Selective Reading

Subscribers who receive our weekly printer-friendly text edition, Slate on Paper, should have received by now an e-mail message containing the MySlate tool, a k a “the Wasserman.” It is named after Rich Wasserman of Kirkland, Wash., a Slate subscriber who took up the challenge of producing a way to print out selected articles from Slate on Paper rather than the whole thing. The tool comes as a Word document with an Install button and simple instructions. Once it’s installed, whenever you have Slate on Paper on your screen you can call up a menu of articles with check boxes to pick the ones you want. (You can even choose between all the items in a multi-item department like “Chatterbox” or only some of them.) Then the tool will print out your personal edition of Slate, formatted in two columns for 8 1/2-by-11 paper, with its own table of contents, containing just the stuff you want. Note: This gizmo only works with Word 97. But if you’ve got the right word processor–and if, for some reason, you don’t wish to consume every word of Slate–the Wasserman is pretty cool. Thanks, Rich.

Slate on Paper itself is readable and printable by any version of Word (6.0 or later), by recent versions of most other major word processors, or by Word Viewer, a free bit of software (which you may already have as part of Windows 95 or 98). There’s also a version for Adobe Acrobat or a free Acrobat viewer. Slate on Paper is available, at no extra charge, to Slate subscribers only. (To subscribe, at $19.95 a year, including a free Slate umbrella, click here. We give you the umbrella, in case that’s not clear.)

We now offer a lavish, not to say bewildering, variety of ways to access the splendors of Slate, and more are on the way. Here is a summary:

  • Read Slate online at Current contents and recent (four weeks) archives are free. Most older stuff is for subscribers only.
  • Listen to Slate through “Today’s Papers” and several other Slate features are now available in audio versions, for listening through your computer, through a Windows CE device, or through a portable proprietary gizmo that lets you listen on headphones or through your car radio. You must subscribe to this service through
  • Get Slate’s three daily e-mail deliveries. The morning delivery includes Today’s Papers and other features. If you sign up for all three deliveries you will get most of Slate’s current content soon after it appears on the site. Subscribers only. Click here to sign up.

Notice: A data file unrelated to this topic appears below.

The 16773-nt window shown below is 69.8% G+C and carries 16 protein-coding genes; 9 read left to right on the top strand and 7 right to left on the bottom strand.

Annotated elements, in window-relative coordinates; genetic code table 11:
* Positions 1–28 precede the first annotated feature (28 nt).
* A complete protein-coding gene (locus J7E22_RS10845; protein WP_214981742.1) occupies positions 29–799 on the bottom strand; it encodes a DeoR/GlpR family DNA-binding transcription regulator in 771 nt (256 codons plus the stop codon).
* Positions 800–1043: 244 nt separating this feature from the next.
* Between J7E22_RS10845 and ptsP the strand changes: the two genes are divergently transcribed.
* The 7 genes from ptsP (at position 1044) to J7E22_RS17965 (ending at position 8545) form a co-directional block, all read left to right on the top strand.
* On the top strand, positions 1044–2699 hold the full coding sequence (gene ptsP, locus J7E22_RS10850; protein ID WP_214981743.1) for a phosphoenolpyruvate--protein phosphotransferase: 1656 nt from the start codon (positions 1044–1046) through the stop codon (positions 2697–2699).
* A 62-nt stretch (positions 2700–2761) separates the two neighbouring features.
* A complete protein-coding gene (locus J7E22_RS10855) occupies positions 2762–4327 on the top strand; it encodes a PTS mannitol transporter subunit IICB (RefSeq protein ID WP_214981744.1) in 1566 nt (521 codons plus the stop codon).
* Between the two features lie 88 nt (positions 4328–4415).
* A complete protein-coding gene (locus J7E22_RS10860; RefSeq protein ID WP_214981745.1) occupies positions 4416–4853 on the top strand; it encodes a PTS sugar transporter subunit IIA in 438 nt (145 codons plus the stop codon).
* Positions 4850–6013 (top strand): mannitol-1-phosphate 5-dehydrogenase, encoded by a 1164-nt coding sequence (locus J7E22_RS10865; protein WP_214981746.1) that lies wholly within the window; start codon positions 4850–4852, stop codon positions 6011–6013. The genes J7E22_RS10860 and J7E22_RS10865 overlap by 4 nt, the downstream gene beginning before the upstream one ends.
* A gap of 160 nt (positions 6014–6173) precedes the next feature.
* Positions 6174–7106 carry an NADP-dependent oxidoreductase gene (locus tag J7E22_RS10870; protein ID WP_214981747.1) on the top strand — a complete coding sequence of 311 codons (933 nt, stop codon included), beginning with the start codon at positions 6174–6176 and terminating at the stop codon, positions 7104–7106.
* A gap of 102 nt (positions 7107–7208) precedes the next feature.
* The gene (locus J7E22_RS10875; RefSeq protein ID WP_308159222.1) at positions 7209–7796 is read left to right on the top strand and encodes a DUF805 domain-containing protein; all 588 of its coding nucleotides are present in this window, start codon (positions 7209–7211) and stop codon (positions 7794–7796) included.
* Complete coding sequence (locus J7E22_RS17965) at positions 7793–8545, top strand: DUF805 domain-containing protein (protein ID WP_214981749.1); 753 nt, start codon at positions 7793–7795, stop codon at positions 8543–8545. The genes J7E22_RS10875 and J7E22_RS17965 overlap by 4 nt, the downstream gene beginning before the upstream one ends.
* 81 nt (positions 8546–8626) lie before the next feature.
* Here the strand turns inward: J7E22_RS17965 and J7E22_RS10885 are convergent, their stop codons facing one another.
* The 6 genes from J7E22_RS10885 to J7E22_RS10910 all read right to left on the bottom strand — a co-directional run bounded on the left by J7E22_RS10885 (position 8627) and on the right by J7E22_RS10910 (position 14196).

• Get the weekly Slate on Paper Word document by e-mail, containing all of Slate’s contents for the week specially formatted for printing out. Subscribers only. Click here to sign up.
  • DownloadSlate on Paper directly from our site, in Word or Adobe Acrobat format. (You can also download the MySlate selective printout tool here, as well as free viewers for Word or Acrobat.) Subscribers only. Click here to sign up.
  • E-mail any individual Slate article to yourself or a friend. Just click on the icon at the beginning of each article. E-mailing yourself is a good way to save an article for future reading or to get a compact, text-only version for printing out. This service is free. You don’t have to be a Slate subscriber.
  • HP Instant Delivery. Using this free software from Hewlett-Packard, you can have Slate’s Today’s Papers waiting at your printer every morning. Or (if you don’t want to leave your computer and printer on all night) it will automatically connect to the Internet, fetch and print Today’s Papers when you turn your machine on in the morning. We’ve made it easy to get Today’s Papers in the morning, in a printer-friendly version, but with a bit of effort this software can also be used to fetch and print any other page on Slate or other Web sites at any time. Click here to set it up.
  • Slate on Paper on Paper. If you really want a paper version of Slate, we will send you a weekly 44-page edition by U.S. Mail, for $70 a year (our cost). Call (800) 706-3330 to subscribe.
  • Coming soon: Direct printer-friendly printouts of individual Slate articles, Slate on your PalmPilot or Windows CE device, Slate on your e-book.

Also: Slate inscribed on a loaf of bread; Slate beamed into your head while you sleep; Slate recited to you by Ralph the talking dog; Topiary Slate (Slate articles carved into your shrubbery); Slate-by-Massage (“Moneybox” communicated through seven secret pressure points on your body–subscribers only); the Slate Ballet (“Keeping Tabs” reinterpreted for the dance); the Emperor’s New Slate (we pretend to publish it, you pretend to read it–subscribers only); and much more.